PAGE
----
If only 2% succeed, we need to review what kind of advice we give people about dieting, because the success rate, historical and even contemporary, at arriving at a diet that doesn’t make you obese is a lot better than 2%. Sure, some of the historical “success” of traditional diets at keeping the weight off had to have been that these were often diets of scarcity. No doubt a large part of the old conventional wisdom that thin means bad health arose from the effects of a food scarcity that we do not want to replicate. But it is also possible that industrial societies such as ours have gone a bit too far in specialization and division of labor in respect to food preparation. We tell people who are obese to go on some sort of reduction diet, to throw “bad” things out of their diet (what’s “bad” can vary from pet theory to pet theory, but there’s always some food cast in the role of villain), when the problem is that their diet is already too reduced, is so impoverished by the decline of cooking that it has too few choices. They’re already on a reduction diet, and that’s why they’re obese, there isn’t a full range in their diet for their appetites to choose from. Narrowing the range further is likely to be the worst thing to do.

Yep, no citation.

If you ever get bacterial meningitis, are you going to ask for a literature citation from the ER doc before you let him give you antibiotics? There is no such literature, beyond a few very small case series, supporting the efficacy or safety of that intervention. Medical journals mostly refuse to even consider publishing a case series these days, though the literature used to be full of them, because they really are incredibly weak. They amount to no more than a write up of received medical wisdom. You’re going to let doctors give you a potentially deadly cocktail of antibiotics, based on what, the bald assertion of received medical wisdom?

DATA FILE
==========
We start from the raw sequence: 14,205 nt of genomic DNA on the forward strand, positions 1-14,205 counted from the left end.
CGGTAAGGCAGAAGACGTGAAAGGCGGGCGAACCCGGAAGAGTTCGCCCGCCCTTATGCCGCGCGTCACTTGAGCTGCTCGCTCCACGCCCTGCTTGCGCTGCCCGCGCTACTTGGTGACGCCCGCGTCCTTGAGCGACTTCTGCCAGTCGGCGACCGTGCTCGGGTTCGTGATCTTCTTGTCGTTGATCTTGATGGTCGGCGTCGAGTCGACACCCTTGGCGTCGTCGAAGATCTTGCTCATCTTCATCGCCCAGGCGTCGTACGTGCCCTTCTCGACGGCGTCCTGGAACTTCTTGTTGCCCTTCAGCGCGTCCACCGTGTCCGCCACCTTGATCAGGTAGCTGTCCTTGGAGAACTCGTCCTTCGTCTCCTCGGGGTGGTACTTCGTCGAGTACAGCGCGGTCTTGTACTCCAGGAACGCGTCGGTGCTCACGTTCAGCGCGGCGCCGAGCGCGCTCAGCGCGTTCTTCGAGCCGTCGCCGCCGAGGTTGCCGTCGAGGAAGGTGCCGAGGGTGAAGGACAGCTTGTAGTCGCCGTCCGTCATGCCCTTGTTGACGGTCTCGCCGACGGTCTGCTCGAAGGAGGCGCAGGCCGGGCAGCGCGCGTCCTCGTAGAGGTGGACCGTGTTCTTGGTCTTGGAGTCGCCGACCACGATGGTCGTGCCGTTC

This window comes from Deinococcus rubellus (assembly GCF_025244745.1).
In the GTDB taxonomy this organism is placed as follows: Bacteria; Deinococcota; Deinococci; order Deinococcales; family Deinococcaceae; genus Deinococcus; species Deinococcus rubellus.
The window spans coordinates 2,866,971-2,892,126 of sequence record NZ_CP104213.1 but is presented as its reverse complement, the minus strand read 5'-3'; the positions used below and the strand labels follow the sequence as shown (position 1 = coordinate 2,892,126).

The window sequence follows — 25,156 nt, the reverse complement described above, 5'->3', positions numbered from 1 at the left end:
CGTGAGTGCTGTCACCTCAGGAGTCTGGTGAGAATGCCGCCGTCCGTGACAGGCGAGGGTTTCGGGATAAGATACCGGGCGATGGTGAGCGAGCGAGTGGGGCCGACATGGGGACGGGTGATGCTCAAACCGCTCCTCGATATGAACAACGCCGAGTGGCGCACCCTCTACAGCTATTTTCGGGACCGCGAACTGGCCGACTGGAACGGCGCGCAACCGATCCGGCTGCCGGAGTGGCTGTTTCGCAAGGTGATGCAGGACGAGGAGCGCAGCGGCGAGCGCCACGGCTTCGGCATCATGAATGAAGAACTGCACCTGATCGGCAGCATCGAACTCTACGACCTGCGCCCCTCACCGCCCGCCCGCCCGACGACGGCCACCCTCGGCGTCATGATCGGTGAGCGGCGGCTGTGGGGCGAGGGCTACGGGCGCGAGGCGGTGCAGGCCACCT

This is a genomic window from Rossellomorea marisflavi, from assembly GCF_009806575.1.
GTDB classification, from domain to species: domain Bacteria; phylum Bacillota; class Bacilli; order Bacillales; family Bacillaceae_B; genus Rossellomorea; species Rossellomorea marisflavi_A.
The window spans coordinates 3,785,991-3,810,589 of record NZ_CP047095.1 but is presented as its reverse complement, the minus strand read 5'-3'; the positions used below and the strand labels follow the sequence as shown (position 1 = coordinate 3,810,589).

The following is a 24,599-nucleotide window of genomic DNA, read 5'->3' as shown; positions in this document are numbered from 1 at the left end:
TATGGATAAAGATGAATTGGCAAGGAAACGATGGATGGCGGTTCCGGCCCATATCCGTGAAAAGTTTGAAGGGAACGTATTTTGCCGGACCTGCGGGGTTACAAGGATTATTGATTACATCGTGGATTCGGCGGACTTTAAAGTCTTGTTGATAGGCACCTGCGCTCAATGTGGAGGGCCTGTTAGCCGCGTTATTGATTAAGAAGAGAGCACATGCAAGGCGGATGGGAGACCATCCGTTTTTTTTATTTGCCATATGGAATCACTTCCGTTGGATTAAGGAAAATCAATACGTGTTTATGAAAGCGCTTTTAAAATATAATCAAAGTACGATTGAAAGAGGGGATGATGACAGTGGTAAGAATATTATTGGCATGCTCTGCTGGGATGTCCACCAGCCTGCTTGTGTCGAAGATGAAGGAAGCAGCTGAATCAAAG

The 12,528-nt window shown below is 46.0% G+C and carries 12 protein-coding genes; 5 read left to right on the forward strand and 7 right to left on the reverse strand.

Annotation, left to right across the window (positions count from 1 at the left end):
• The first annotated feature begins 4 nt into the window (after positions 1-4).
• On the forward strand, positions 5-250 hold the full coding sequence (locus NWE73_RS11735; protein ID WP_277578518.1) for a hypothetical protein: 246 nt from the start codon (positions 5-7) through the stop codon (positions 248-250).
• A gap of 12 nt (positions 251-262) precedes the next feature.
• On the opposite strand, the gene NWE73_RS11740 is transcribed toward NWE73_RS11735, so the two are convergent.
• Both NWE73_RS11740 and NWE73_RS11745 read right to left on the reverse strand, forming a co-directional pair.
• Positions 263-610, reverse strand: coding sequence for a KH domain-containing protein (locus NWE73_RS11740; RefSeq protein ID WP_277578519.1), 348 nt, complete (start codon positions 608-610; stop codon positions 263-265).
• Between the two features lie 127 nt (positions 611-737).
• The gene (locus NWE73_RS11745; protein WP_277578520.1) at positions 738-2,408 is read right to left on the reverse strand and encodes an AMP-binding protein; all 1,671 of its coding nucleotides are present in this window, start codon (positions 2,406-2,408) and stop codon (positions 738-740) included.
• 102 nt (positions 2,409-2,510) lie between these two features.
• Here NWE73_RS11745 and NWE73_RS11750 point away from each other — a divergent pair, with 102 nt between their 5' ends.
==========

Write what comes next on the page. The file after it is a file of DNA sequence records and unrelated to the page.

It gets worse. Why did you let them stick that needle in your back? Where’s the literature citation, where’s the evidence for the existence of such a thing as “bacterial meningitis”, for the idea that it’s likely to be bacteria growing in your spinal fluid that’s giving you high fever and the worst headache of your life? There is no quantitative evidence for our nosology, for these concepts we impose on reality dividing the universe of disease off from the rest of the universe of bad things, and within the universe of disease, into distinct diseases. That’s all based on gestalt and pattern-recognition, and the resulting consensus among a bunch of old white guys (mostly long since dead) about where the boundary lines lie. Of course these divisions are often wrong. How could they fail to be? But they are redrawn over time by the same process of pattern-recognition attaining consensus, that is just as uninformed by any of the quantitative methods that constitute the medical literature as it exists today. No one can argue that medicine shouldn’t be evidence based, but medicine relies, it has to rely, on more sorts of evidence than are dreamt of in the philosophy of the “Evidence-Based Medicine crowd.

Which is all a long way around the barn to saying that I don’t need no stinking literature to know that obesity causes DM II and HTN. A non-obese person with either of those two is such a rarity that it makes me consider that the diabetic is really type-1, and that it must be secondary HTN. People who lose 20 lbs predictably, almost universally, need to have their diabetic meds reduced, and if they gain 20 lbs, need to have their meds increased. Ask anybody who treats diabetics and hypertensives. That’s stronger evidence than you’re going to find anywhere in the literature.